Ombudsman Says CBC Failed to Meet Journalistic Standards in Headline Citing Race

Ombudsman Says CBC Failed to Meet Journalistic Standards in Headline Citing Race
People walk toward the CBC building in Toronto in a file photo. (Nathan Denette/The Canadian Press)
Amanda Brown

An ombudsman’s ruling on a CBC report that labelled criminal suspects as “white” and “disgruntled,” has found it in violation of the public broadcaster’s journalism code.

The story implied that violent criminals in British Columbia were predominantly young, Caucasian, and characterized the offenders as angry, according to the ruling first covered by Blacklock’s Reporter.

“Given how fraught it is to discuss the intersection of race and crime, more care was required here,” wrote CBC Ombudsman Jack Nagler. “This is especially the case with the headline.”

In the online article published on July 6, 2022, by CBC Vancouver reporter Karin Larsen, the report alluded to criminology while examining the demographic characteristics of a group of offenders.

“White, Male, Young and Disgruntled: Saanich Bank Robbers Latest In A Line Of Violent B.C. Criminals,” read the headline.

According to the ombudsman, it was unnecessary to mention that some British Columbia felons were Caucasian.

“Race was listed in the body of the story as being relevant,” wrote Mr. Nagler. “Importantly it was also a key part of the headline: ‘White, Male, Young And Disgruntled.’”

He explained that readers would naturally assume from the headline that the CBC was making race a significant factor in the story even though evidence of its significance was absent from the story. He further explained the CBC had hypothesized about race in the article.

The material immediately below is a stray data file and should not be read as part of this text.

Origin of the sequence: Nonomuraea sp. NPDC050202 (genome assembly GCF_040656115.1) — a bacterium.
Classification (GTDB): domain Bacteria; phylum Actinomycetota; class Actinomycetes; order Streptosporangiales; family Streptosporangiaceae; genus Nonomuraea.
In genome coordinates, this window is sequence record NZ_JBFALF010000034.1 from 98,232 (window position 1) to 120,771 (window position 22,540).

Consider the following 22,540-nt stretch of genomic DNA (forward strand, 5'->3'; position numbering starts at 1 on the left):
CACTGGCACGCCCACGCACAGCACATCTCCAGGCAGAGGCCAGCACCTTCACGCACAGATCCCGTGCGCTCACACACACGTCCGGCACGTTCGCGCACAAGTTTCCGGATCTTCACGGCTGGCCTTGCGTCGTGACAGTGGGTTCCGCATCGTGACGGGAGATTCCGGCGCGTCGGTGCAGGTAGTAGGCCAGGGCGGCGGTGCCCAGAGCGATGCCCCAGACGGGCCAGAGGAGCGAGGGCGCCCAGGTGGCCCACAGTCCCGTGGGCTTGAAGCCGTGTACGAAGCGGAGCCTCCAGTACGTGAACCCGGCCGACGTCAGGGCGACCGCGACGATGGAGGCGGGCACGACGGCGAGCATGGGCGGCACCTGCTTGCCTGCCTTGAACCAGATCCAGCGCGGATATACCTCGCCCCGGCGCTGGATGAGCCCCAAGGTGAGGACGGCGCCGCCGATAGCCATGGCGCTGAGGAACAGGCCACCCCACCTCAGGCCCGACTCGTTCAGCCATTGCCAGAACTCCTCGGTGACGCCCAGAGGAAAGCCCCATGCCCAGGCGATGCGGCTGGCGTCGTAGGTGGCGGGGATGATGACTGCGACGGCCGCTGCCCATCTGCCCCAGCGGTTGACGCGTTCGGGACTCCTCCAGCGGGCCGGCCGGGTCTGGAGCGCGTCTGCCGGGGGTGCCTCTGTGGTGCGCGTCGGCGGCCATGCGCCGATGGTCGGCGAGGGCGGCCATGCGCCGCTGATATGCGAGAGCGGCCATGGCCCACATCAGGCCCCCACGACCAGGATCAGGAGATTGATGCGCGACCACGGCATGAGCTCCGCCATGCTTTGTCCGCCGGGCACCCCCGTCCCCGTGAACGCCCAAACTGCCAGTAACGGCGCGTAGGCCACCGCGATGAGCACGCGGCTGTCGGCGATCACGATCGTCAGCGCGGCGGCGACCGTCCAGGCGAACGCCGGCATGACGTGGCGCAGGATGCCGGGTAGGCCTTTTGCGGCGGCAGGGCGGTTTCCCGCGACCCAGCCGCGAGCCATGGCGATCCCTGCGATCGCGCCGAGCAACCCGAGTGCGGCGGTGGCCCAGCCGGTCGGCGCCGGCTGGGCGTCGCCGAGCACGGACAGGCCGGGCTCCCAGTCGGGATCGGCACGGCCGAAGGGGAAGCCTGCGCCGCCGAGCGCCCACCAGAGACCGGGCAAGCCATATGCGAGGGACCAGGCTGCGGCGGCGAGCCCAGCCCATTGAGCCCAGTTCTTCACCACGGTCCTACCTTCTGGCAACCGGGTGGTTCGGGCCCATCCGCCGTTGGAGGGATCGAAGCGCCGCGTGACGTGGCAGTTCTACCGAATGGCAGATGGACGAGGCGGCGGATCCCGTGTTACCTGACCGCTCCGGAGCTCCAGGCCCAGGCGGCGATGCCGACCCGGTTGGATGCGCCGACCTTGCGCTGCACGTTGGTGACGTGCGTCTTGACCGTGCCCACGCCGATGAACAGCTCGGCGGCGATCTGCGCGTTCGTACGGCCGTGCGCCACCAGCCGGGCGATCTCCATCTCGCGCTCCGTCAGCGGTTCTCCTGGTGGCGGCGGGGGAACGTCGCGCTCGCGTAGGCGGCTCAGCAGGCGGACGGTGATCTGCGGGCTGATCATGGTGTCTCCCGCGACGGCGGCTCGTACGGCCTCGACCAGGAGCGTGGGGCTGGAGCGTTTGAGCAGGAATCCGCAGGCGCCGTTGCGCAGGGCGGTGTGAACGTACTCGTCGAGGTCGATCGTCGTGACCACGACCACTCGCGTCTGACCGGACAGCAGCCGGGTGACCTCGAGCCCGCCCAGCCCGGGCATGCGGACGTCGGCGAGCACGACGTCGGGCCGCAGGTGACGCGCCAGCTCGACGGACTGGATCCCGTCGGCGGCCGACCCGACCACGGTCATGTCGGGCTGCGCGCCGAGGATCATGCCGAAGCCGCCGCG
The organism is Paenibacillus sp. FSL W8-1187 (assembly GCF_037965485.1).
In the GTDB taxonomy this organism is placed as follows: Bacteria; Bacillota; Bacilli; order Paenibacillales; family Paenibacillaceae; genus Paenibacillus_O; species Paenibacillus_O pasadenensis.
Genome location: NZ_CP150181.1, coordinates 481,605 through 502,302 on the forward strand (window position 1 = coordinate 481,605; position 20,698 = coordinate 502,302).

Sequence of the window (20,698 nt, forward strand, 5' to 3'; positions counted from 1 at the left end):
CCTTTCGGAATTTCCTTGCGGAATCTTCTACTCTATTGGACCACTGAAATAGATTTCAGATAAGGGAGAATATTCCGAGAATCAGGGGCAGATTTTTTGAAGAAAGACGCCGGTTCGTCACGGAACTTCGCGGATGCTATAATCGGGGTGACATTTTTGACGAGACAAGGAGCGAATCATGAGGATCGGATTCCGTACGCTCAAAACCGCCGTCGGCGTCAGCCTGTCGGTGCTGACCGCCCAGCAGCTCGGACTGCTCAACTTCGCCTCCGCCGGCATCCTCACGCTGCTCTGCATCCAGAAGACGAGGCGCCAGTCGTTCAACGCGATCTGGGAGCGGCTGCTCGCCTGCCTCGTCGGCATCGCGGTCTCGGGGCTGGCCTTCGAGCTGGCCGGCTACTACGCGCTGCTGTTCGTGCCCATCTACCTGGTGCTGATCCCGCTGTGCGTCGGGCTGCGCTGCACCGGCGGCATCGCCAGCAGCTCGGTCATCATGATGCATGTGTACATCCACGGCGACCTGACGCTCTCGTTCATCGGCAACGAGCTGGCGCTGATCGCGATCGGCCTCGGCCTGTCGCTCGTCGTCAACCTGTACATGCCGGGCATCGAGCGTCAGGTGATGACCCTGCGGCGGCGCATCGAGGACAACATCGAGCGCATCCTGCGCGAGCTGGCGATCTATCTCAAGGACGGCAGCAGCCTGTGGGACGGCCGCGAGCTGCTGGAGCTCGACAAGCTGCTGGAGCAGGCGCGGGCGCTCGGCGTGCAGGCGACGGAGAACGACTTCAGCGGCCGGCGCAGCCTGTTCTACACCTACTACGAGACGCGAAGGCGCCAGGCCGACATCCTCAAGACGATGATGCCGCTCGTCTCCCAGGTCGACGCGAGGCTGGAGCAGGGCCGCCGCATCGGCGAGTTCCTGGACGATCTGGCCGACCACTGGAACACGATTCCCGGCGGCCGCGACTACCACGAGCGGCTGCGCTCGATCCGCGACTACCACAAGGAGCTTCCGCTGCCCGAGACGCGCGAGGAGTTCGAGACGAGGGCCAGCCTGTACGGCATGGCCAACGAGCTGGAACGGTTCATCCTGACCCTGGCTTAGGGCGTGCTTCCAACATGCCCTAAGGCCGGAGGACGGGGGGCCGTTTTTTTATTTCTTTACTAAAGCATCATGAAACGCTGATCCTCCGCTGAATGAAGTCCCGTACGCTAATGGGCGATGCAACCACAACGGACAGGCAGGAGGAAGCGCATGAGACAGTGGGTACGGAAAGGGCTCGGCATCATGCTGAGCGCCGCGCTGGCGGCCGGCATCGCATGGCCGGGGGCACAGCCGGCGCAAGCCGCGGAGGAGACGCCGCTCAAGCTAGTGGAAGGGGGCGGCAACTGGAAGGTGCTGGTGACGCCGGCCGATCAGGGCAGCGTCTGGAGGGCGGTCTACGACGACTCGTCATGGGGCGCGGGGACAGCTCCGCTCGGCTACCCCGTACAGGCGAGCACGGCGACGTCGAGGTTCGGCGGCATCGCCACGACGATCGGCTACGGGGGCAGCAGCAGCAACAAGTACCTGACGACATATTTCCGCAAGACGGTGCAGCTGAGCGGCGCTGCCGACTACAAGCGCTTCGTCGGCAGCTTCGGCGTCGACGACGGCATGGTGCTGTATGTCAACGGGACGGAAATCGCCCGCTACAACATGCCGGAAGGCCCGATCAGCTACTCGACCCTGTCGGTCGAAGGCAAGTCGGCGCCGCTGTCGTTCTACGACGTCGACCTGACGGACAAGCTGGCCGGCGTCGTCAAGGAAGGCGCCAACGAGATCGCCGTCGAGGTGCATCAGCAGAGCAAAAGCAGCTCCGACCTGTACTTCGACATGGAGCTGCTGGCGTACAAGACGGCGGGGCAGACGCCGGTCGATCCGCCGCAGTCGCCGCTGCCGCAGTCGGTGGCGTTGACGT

“It is entirely understandable readers would assume from reading this headline that CBC was saying race was a significant factor in the story,” wrote Mr. Nagler. “Yet CBC did not offer any particular evidence that race was important to the understanding of the subject.”

A criminologist cited in the article refuted the assertion that the racial profile of certain criminals was the central focus of his analysis.

“The handling of issues related to race did not adhere to a sufficiently high standard, particularly the treatment in the headline,” wrote Mr. Nagler. “I encourage the programmers to rephrase the headline and reflect on better ways to approach such stories in future.”

The public broadcaster’s own standards and practices guide stipulates that journalists are not to mention national or ethnic origin, colour, religious affiliation, physical characteristics or disabilities, mental illness, sexual orientation, or age “except when important to an understanding of the subject.”

As of Sept. 19, the CBC headline had not been altered. According to Blacklock’s, a CBC executive has defended the “white male” reference as newsworthy.

“It’s an offender type that happens to be the focus of a lot of study among criminologists,” Shiral Tobin, director of journalism for CBC British Columbia told Blacklock’s. Tobin said “most perpetrators of mass shootings in the United States and Canada” were young white men.